Q: You are a huge proponent for letting the community guide the work to address ACEs. How are you centering the voice of the community, particularly the voice of communities that are often marginalized, while advancing a statewide strategy for addressing ACEs?
I don’t want them to guide it, I want them at the forefront — the true answers lie within the community.
A: I don’t want them to guide it, I want them at the forefront — the true answers lie within the community. So many people write grants, come back to the community to create a program, then leave once the funding runs out. This has been the history in communities for as long as I can remember. What message does that send to the community when you step away because there’s no more funding? I did not come to New Jersey with a plan; I came here with a process to get to a plan. That process starts with engaging those who are most impacted by ACEs, and that requires us to leave our offices and engage the communities we’re working with. This community-led effort is also supported by the public-private partnership among funders from the NJ ACEs Collaborative (The Burke Foundation, The Nicholson Foundation, and Turrell Fund) and DCF, who created a one-of-a-kind office within the Commissioner’s executive team. This partnership acts as a liaison across the state’s public, private, and philanthropic sectors to increase public awareness of ACEs.
Q: At a high-level, what’s your vision for addressing ACEs in New Jersey over the next two years?
A: It’s a process, but it is in part about discovering the good things already happening in New Jersey that people don’t know about. The key elements of that process include: gathering information about current efforts in addressing ACEs in the state; meeting with community-based organizations to let them lead our work; expanding leadership to include communities directly impacted by ACEs into the design process; collecting data on the project so people can engage with it; and letting community members know that an online community is now available for them to share their opinions on the ongoing work. Luckily, there are a number of teams that are investing in training community members to lead presentations on ACEs across the state.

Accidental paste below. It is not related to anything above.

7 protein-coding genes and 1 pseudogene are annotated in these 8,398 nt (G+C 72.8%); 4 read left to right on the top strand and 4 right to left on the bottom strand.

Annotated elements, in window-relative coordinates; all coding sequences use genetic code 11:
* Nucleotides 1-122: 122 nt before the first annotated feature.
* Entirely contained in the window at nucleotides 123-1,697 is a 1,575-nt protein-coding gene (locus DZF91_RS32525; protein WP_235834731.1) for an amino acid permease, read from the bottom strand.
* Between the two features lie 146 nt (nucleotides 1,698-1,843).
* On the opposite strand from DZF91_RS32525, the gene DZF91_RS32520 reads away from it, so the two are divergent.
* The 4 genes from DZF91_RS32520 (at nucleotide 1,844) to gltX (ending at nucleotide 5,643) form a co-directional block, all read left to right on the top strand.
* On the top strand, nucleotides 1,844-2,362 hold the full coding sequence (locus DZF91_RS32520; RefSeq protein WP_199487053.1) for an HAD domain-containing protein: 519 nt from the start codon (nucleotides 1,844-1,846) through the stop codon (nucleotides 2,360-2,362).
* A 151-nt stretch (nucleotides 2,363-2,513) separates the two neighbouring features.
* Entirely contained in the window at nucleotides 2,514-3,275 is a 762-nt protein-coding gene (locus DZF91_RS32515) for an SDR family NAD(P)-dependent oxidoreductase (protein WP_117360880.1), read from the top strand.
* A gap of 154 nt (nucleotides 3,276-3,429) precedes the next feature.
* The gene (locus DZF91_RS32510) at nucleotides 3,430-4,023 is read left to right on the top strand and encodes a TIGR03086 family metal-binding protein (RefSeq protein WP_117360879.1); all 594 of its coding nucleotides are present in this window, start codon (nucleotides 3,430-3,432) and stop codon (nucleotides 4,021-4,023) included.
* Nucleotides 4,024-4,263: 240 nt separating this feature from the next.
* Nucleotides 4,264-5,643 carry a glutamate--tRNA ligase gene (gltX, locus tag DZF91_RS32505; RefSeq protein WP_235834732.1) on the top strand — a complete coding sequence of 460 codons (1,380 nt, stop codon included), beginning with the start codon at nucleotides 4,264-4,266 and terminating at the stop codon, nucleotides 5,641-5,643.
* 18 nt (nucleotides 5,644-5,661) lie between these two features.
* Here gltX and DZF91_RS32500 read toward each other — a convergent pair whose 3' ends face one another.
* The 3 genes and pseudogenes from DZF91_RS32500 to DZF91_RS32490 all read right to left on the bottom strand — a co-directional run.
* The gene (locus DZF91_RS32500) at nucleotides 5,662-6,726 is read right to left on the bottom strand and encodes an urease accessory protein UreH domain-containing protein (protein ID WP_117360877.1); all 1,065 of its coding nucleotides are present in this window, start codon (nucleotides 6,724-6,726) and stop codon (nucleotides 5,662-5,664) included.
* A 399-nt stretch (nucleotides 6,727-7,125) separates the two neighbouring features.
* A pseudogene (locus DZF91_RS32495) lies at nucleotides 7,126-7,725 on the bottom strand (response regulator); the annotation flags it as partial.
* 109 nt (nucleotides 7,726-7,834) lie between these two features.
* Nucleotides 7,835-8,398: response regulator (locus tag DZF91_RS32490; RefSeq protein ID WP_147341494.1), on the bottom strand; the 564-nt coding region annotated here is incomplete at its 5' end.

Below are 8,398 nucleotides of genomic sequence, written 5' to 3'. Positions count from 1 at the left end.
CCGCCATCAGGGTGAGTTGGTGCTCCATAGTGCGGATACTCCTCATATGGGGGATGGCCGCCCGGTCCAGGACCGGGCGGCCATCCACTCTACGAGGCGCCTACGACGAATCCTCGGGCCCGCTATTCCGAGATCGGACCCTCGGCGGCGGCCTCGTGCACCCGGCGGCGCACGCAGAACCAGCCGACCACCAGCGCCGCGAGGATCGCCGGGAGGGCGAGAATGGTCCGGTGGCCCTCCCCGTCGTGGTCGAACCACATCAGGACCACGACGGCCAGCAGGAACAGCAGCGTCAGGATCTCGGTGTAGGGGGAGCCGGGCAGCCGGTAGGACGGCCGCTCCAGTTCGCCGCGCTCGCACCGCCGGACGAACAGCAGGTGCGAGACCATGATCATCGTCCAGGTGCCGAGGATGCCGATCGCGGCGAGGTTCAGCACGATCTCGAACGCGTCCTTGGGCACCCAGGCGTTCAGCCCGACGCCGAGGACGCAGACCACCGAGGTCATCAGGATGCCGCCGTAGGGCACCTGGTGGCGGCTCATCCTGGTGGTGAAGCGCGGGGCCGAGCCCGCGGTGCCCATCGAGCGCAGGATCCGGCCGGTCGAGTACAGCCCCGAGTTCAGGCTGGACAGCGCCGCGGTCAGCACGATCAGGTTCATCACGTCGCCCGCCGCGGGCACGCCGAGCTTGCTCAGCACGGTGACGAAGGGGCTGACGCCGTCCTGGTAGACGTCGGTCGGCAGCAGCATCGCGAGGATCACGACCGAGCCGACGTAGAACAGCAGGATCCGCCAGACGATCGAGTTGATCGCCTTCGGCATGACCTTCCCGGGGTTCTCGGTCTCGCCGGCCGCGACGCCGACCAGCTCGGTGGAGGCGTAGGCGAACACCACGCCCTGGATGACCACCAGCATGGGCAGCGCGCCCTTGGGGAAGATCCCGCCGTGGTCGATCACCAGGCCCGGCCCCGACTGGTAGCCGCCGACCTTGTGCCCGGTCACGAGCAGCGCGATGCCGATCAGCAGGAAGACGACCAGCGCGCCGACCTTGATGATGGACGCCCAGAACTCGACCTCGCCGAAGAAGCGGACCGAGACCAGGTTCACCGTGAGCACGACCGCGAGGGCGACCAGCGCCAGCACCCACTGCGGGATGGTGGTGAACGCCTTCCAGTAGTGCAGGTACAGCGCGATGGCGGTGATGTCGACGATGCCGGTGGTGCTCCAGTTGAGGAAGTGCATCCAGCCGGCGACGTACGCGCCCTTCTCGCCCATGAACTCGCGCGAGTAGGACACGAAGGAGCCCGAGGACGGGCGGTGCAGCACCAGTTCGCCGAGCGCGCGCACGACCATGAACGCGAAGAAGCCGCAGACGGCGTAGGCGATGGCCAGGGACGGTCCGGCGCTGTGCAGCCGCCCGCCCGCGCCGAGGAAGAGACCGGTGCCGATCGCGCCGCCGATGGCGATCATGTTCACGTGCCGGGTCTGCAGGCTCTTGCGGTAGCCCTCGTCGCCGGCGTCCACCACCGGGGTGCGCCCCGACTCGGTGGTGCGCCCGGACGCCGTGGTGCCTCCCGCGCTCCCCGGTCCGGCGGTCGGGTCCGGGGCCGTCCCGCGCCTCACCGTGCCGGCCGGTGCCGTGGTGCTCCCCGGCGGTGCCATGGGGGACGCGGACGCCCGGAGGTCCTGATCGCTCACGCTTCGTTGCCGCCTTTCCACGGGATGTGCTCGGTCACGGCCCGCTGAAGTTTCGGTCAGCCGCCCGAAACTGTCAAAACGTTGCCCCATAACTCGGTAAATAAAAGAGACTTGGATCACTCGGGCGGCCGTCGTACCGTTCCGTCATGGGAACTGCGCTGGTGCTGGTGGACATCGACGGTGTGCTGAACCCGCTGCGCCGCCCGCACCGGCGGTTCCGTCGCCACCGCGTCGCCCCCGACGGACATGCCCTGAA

Through this process, we hope to make a significant change in the state. Our goals for the statewide plan are to: (1) help children and families in New Jersey to reach their full potential by growing and developing in relationships that are safe, healthy, and protective; (2) reduce ACE scores in future generations; (3) resource programs and services based on what we learn rather than if we succeed or fail; and (4) look at solutions based on community input that address root causes rather than symptoms.
Q: What will your role be in operationalizing New Jersey’s statewide action plan on ACEs?
A: My role is to give people in New Jersey the tools to lead these efforts and to show them they can do it themselves. I don’t believe that my role should be to stay here and continually take money to do this work because it parallels that cyclical nature of funding. Nobody knows the state of New Jersey better than the people in the state of New Jersey.
Q: Do you have any early advice for other states looking to advance their efforts to address ACEs?
Different parts of a community need to be involved because they have a vested interest. If we don’t recognize existing programs, we’re going to lose them and the people who do the work.
A: First, I want people to know that this is heart work — it’s consent-based and readiness-driven. Know that you can’t do this alone — different parts of a community, including local businesses, philanthropic organizations, faith-based organizations, and medical and research communities — need to be involved because they all have a vested interest in this. There are a lot of effective, evidence-based programs out there, and the community knows they work because that’s where they go when they need help. If we don’t recognize and value these existing programs, we’re going to lose them and the people who are doing the work.